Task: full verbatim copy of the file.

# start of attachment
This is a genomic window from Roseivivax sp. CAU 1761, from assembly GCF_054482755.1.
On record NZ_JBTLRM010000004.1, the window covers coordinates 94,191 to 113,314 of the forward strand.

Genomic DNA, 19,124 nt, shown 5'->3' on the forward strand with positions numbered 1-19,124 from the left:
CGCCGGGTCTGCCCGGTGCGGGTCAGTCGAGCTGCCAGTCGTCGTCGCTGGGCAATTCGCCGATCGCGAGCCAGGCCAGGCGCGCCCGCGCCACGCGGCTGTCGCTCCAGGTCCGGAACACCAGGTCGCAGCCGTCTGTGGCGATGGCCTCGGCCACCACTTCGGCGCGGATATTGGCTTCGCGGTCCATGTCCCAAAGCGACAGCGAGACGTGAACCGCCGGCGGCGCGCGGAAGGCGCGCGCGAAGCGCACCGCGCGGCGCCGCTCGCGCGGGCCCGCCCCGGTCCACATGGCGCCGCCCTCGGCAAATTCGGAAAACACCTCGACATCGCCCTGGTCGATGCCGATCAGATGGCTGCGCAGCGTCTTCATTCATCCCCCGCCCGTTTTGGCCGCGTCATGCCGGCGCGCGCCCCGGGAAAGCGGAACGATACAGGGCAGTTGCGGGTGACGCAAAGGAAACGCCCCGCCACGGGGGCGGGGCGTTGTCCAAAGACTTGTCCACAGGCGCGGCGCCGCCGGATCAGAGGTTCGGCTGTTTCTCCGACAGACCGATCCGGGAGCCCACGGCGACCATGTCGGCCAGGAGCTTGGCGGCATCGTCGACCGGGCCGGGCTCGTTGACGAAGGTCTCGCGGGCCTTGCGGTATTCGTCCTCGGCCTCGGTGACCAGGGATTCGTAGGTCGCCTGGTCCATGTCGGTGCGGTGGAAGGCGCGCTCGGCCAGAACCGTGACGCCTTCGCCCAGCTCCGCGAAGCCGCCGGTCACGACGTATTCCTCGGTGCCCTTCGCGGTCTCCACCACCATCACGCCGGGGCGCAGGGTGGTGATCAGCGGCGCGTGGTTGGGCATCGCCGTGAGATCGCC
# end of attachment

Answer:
This is a genomic window from Roseivivax sp. CAU 1761, from assembly GCF_054482755.1.
On record NZ_JBTLRM010000004.1, the window covers coordinates 94,191 to 113,314 of the forward strand.

Genomic DNA, 19,124 nt, shown 5'->3' on the forward strand with positions numbered 1-19,124 from the left:
CGCCGGGTCTGCCCGGTGCGGGTCAGTCGAGCTGCCAGTCGTCGTCGCTGGGCAATTCGCCGATCGCGAGCCAGGCCAGGCGCGCCCGCGCCACGCGGCTGTCGCTCCAGGTCCGGAACACCAGGTCGCAGCCGTCTGTGGCGATGGCCTCGGCCACCACTTCGGCGCGGATATTGGCTTCGCGGTCCATGTCCCAAAGCGACAGCGAGACGTGAACCGCCGGCGGCGCGCGGAAGGCGCGCGCGAAGCGCACCGCGCGGCGCCGCTCGCGCGGGCCCGCCCCGGTCCACATGGCGCCGCCCTCGGCAAATTCGGAAAACACCTCGACATCGCCCTGGTCGATGCCGATCAGATGGCTGCGCAGCGTCTTCATTCATCCCCCGCCCGTTTTGGCCGCGTCATGCCGGCGCGCGCCCCGGGAAAGCGGAACGATACAGGGCAGTTGCGGGTGACGCAAAGGAAACGCCCCGCCACGGGGGCGGGGCGTTGTCCAAAGACTTGTCCACAGGCGCGGCGCCGCCGGATCAGAGGTTCGGCTGTTTCTCCGACAGACCGATCCGGGAGCCCACGGCGACCATGTCGGCCAGGAGCTTGGCGGCATCGTCGACCGGGCCGGGCTCGTTGACGAAGGTCTCGCGGGCCTTGCGGTATTCGTCCTCGGCCTCGGTGACCAGGGATTCGTAGGTCGCCTGGTCCATGTCGGTGCGGTGGAAGGCGCGCTCGGCCAGAACCGTGACGCCTTCGCCCAGCTCCGCGAAGCCGCCGGTCACGACGTATTCCTCGGTGCCCTTCGCGGTCTCCACCACCATCACGCCGGGGCGCAGGGTGGTGATCAGCGGCGCGTGGTTGGGCATCGCCGTGAGATCGCC